I watched the movie Star Trek- First Contact a long time back, but the below exchange between Captain Picard and Lily has stayed with me.
Captain Jean-Luc Picard: The economics of the future are somewhat different. You see, money doesn’t exist in the 24th century.–Star Trek- First Contact
Lily Sloane: No money? You mean, you don’t get paid?
Captain Jean-Luc Picard: The acquisition of wealth is no longer the driving force of our lives. We work to better ourselves and the rest of humanity. Actually, we’re all like yourself and Dr. Cochrane.
If only, we were living in the Star Trek’s version of the 24th century. We live in the 21st century; Money still makes the world go round! Hard currency, dough, bucks, moolah, bartan; call it by any name, the usage remains the same, i.e. to improve our and our loved ones’ lives.
We are always in a constant battle with our past, present, and future. We want to, improve upon our past, live our present comfortably, and secure our future.
While we invest, to improve upon our past (wealth creation) and secure our future (retirement, child’s education, etc.), our ‘present’ dominates the thought process, especially in a crisis like this pandemic.
The future takes a back seat and let me think about the now first’ thinking comes over. ‘If I do not take care of the present, then how will I build our future?’ We start making decisions based on today’s circumstances without thinking about how the future is getting impacted due to those decisions.
We start cashing-in our long-term investments earmarked for non-negotiable financial goals like the child’s future, retirement etc., stop paying life insurance premiums, stop our regular savings/investments. This can be evidenced by the persistency data of life insurance and investment companies.
These are tough times, no doubt. The uncertainty is irritating—loss of a job, salary cuts, compounding the uncertainty. Nobody is sure if this is going back to normal or not. If it is, then when? But this will pass. Hence, we can’t stop planning for the future.
Food for thought to help you keep track of financial goals:
- A 50% withdrawal from your investments will require 100% returns!
Example: If you withdraw USD 25,000 from your investment value of USD 50,000 earmarked for your retirement then the remaining USD 25,000 will require 100% returns to reach the same USD 50,000 [(50-25)/25]. This 100% returns will take time. If your financial goal is nearer, then you would have to invest more or take higher risks to achieve higher returns to make up for the money withdrawn. Think ‘Do I really need this much?’ before you withdraw.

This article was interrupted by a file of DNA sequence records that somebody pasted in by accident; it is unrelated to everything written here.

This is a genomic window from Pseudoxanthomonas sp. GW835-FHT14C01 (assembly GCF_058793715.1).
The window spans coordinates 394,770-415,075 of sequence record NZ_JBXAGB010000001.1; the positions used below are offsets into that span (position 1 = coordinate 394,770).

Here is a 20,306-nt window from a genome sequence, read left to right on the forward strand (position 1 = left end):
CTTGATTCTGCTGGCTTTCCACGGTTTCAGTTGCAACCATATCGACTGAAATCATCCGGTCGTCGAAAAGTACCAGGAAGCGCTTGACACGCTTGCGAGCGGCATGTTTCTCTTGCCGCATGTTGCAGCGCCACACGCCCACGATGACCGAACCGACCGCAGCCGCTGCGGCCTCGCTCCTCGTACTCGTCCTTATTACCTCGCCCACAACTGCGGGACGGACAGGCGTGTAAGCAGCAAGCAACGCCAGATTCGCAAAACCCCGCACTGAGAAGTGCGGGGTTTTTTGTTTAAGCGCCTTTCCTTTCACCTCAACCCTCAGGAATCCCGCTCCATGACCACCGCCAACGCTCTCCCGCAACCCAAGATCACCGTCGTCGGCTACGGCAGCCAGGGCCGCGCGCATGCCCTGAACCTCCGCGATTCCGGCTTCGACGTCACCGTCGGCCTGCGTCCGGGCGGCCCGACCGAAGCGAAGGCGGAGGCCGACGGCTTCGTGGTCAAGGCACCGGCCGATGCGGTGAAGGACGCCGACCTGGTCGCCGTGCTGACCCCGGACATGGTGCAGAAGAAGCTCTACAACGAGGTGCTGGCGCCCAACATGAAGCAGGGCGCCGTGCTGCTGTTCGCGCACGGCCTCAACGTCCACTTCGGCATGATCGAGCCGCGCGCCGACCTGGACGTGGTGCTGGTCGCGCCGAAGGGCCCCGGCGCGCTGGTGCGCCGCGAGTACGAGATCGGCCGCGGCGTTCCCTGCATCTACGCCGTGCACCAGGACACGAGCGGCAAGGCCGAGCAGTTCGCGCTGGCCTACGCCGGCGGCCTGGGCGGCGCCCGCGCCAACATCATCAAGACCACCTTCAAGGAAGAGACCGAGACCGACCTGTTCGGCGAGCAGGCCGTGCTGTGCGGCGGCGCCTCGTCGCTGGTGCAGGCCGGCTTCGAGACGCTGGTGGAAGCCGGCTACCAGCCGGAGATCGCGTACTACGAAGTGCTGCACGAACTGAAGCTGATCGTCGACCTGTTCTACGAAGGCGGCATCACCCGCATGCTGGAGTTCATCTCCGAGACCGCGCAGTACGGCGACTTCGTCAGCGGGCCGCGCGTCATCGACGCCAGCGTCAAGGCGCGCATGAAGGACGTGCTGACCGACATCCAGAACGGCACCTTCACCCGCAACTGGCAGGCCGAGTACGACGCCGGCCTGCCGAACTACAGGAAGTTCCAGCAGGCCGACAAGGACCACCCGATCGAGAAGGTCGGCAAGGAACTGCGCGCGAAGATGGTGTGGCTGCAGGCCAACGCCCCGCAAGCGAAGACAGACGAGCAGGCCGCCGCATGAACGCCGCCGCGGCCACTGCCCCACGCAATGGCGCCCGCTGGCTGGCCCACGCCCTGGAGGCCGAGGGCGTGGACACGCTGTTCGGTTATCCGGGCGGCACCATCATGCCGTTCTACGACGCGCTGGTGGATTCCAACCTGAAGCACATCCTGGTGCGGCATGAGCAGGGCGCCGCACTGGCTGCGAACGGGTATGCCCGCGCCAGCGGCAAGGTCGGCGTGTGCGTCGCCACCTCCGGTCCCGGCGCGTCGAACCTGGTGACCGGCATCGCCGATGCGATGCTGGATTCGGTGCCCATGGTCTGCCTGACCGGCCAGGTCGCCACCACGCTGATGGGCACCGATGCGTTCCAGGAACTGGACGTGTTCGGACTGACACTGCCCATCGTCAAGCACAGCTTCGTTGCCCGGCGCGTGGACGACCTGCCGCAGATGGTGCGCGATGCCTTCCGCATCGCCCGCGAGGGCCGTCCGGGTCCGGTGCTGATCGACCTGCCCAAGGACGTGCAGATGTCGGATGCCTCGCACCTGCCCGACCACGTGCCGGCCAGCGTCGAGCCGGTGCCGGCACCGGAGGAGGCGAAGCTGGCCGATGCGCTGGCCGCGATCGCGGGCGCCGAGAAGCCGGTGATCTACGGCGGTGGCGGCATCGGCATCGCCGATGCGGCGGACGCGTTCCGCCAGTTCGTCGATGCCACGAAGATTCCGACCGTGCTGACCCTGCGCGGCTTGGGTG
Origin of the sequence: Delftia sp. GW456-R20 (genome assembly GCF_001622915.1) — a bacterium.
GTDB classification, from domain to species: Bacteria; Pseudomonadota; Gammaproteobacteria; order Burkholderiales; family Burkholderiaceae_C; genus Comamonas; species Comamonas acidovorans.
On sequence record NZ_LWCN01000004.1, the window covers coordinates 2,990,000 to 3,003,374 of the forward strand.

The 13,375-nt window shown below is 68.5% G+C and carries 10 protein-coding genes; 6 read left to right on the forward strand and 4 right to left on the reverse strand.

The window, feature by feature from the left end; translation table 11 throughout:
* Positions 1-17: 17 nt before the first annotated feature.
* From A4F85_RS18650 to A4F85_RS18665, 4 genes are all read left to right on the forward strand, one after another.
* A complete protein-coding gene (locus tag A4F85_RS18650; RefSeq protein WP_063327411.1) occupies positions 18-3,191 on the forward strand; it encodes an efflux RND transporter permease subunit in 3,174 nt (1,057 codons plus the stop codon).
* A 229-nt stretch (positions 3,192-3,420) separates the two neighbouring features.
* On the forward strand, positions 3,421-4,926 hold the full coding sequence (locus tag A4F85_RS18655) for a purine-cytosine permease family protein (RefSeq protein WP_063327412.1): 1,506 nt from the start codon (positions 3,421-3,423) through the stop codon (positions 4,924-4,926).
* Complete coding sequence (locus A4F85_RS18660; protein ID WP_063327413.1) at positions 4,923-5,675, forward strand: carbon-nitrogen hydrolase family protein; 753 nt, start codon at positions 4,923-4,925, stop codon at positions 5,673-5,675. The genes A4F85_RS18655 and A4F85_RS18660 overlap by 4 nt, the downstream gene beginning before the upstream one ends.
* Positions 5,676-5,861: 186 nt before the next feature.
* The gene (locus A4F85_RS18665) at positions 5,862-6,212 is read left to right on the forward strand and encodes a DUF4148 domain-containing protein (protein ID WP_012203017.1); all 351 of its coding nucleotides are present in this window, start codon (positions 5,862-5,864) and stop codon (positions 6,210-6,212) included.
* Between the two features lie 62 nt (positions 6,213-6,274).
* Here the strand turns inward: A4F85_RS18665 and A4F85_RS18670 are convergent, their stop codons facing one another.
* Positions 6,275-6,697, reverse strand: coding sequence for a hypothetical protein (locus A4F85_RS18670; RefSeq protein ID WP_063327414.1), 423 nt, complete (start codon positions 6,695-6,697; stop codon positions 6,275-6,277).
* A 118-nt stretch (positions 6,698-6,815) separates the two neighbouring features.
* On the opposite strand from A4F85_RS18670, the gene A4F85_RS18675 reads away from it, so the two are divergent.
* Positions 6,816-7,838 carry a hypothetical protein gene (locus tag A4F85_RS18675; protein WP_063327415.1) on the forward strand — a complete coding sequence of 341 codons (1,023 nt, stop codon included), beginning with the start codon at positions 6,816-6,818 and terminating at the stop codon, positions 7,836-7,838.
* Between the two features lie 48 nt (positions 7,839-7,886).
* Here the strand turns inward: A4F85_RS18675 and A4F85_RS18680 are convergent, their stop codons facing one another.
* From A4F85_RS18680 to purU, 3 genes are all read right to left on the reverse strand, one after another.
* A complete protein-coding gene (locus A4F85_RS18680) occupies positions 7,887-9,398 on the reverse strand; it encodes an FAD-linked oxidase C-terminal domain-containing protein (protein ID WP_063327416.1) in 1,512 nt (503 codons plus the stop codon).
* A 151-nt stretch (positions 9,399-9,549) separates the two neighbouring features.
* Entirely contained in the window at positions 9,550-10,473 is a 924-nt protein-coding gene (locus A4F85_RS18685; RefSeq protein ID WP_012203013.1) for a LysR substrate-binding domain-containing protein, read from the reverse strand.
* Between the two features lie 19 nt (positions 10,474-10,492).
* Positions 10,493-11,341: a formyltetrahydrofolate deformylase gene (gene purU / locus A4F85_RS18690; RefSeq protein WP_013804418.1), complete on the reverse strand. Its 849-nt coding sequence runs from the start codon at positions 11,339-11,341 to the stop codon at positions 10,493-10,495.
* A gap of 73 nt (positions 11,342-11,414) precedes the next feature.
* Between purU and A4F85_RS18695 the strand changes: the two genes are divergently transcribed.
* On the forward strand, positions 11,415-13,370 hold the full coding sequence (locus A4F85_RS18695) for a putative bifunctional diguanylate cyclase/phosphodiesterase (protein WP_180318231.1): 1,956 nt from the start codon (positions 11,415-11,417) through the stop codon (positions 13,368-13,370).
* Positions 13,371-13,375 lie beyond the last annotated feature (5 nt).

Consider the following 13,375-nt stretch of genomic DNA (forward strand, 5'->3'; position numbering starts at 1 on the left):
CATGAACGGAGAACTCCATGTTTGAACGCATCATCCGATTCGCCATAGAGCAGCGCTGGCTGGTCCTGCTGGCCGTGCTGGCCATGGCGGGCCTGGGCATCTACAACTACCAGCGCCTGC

2. Avoid foolish thoughts
Stopping the premium now of your long-term protection policy like life cover, critical illness cover or disability cover, thinking you will reinstate or buy a new one later, will be a foolish decision. The reasons are-
- You are not getting younger, reinstating a policy or buying a new one requires underwriting. There is always a risk your application may be rejected due to a health issue you are not aware of. Keep the existing cover running!
- You bought it cheap as you were younger.
- Life insurance need is acute in times of crisis like this pandemic. There is always a possibility of a double whammy of loss of job and a critical illness. An existing protection cover is like a pot of gold for the loved ones to meet any eventuality. Cut down on your non-essential expenses and make sure you pay your premiums.
3. Any withdrawal or halt in regular savings diminishes compounding effect
Example: Say you were saving USD 20,000 per annum for retirement to accumulate USD 1 million (expecting 6% CAGR) in 25 years. You saved for 5 years, and the pandemic hit. The below table illustrates the effect of the decisions taken.
|Scenario||A Break in Savings||End Fund value @6%||Deficit|
|Ideal||No breaks||USD 1,163,128|
|Not so ideal||Missed one premium |
in the 6th year
|USD 1,098,985||USD 64,143|
|Worse||Missed one premium |
in 6th year and withdrew USD 50K
|USD 947,705||USD 215,423|
As you can see, the returns are diminished.
Whatever be the current circumstances, do not lose sight of your future financial goals. Stay calm and make informed decisions; speak to a financial adviser. Your decisions today have the potential to have a snowball effect on your future-positive or negative.
Stay safe, stay protected. Your’s and your loved ones’ future depends on it.
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